We wish to thank Dr Perouansky for his interest in our editorial and we appreciate the opportunity to comment on his letter point by point.
As a general preamble to this response, it appears necessary to clarify that the editorial format demands brevity in conveying the essence of the literature on the subject, highlighting the salient points and succinctly expressing the authors' views. On the part of the reader who wishes appropriately to comment on the editorial, it is mandatory to be aware of the current scientific context, and meticulously analyse the citations quoted in the editorial. In his urgency to publish, perhaps Dr Perouansky has skipped (e.g. Planel et al.1) this essential exercise.
The correspondent's ingenious attempt to close the wide chasm separating his views and the harsh realities of global literature in the field, in order to disenchant the reader with the editorial, is, borrowing from the correspondent's own term, a veritable ‘tour de force’.
The studies on the influence of anaesthetics on amyloid-beta (Aβ) peptide are important and timely. Recent literature from the Journal of the American Medical Association has stated: ‘Some of the commonly used inhaled anaesthetics may cause brain damage that accelerates the onset of Alzheimer disease, according to recent findings from two separate groups of scientists. It's a vicious cycle between apoptosis induced by isoflurane and also increased by amyloid β levels. …patients and physicians should not panic about the potential damaging effects of these drugs. It is alarming …'.2 Dr Perouansky's3 review ‘Liaisons dangereuses? General anaesthetics and long-term toxicity in the CNS’ is a rethink on the subject, an alarming (not necessarily alarmist!) wake up call to the scientific community.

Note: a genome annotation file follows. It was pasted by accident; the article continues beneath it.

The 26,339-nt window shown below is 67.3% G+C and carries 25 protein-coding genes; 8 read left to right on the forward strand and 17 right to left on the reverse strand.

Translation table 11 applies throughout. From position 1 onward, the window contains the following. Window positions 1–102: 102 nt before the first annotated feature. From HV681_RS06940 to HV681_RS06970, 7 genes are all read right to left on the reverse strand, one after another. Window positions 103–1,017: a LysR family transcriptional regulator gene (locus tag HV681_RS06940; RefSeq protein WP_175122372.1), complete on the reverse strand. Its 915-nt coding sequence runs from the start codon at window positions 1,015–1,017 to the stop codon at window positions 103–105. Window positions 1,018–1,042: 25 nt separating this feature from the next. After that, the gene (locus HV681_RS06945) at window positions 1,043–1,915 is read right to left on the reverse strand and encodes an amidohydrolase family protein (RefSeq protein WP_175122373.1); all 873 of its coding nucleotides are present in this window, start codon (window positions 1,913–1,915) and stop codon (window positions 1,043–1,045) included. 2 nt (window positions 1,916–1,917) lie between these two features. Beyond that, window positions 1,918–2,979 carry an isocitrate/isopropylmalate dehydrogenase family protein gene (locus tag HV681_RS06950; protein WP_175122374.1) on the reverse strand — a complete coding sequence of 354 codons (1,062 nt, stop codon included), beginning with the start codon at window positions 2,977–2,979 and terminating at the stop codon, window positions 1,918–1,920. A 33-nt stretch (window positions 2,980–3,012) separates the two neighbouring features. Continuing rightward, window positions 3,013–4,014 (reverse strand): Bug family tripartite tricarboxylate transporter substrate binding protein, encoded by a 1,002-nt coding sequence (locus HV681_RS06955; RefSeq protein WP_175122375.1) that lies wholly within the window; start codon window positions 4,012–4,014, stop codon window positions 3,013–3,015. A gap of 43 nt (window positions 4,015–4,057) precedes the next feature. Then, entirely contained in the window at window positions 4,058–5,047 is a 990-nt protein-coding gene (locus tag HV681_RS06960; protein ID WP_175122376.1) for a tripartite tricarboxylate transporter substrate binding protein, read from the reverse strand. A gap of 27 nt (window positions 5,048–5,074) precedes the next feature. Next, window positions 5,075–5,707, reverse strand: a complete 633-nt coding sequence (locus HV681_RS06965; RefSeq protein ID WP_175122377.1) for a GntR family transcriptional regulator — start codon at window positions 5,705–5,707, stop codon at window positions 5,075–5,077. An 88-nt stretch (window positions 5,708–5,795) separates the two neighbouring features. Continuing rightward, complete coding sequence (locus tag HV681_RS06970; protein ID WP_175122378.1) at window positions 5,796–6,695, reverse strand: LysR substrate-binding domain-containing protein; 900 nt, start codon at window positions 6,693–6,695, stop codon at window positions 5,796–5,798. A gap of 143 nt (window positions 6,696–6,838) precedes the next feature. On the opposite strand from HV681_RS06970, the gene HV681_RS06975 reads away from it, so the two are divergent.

In the wake of recognition of postoperative cognitive decline (POCD), especially in the elderly, as a definite ‘clinical entity’3 (Dr Perouansky's review, p. 113, line 42, column 1), the International Study of POCD strongly recommended a strict anaesthesia protocol, from choice of drug to anaesthetic technique. This was a prudent move and our concern for the vulnerable surgical patient was a reminder on similar lines. But why this sudden change of heart by Dr Perouansky to claim that POCD is ‘only a research entity with widely varying study-specific definitions’, contradicting what he mentioned (‘clinical entity’) in his review3 (only in 2007, not so long ago!) or other literature to substantiate the statement?
POCD is a reality and engages scientific groups and clinicians globally in unravelling the role of anaesthetics in this process. The editorial attempts no ‘coherent body of incremental response’, as suggested by Dr Perouansky, but traces the converging results from various groups, which may lead to better understanding of the pathomechanism of POCD and closer monitoring of anaesthetic protocol.
Subsequently, Dr Perouansky criticizes our affirmation that ‘current literature supports the potential involvement of the mechanism of Alzheimer's disease [AD] neuropathogenesis in the genesis of POCD’. However, researchers have hypothesized the same ‘…anaesthetics may be associated with AD and render POCD via triggering AD neuropathogenesis’.4 Dr Perouansky's referred study,5 in his letter also stated ‘there is a strong public perception supported by a body of scientific research suggesting that cognitive decline with lasting and noticeable impact on daily function is common in elderly patients after surgery. Recent in-vitro and animal in-vivo research provides biologic plausibility for the pathogenesis and evolution of POCD and even suggests that general anaesthetic agents have the potential to precipitate or exacerbate Alzheimer's disease’.5
The correspondent's cynicism regarding an ‘ex-vivo study’, which is not conducted in a natural environment, comes through, but our results must make him ponder on its positive contribution to the bulk of the literature. The biophysical studies were conducted in an environment mimicking in-vivo conditions6 and experiments were performed at a clinically relevant concentration of anaesthetics (not Aβ peptide!). The central theme of this biophysical study, using state-of-the-art NMR spectroscopy, is that certain anaesthetics (smaller sized) do interact with specific amino acid residues (G29, A30 and I31) of Aβ peptide and promote oligomerization of Aβ peptide. However, larger sized anaesthetics could not fit in the helix–loop–helix region containing those specific amino acid residues (G29, A30 and I31) of Aβ peptide; hence, no Aβ oligomerization is initiated by those large sized anaesthetics. The ‘size factor’ of these anaesthetics and its role in Aβ oligomerization is a thought-provoking and exciting concept and constituted the title of our editorial.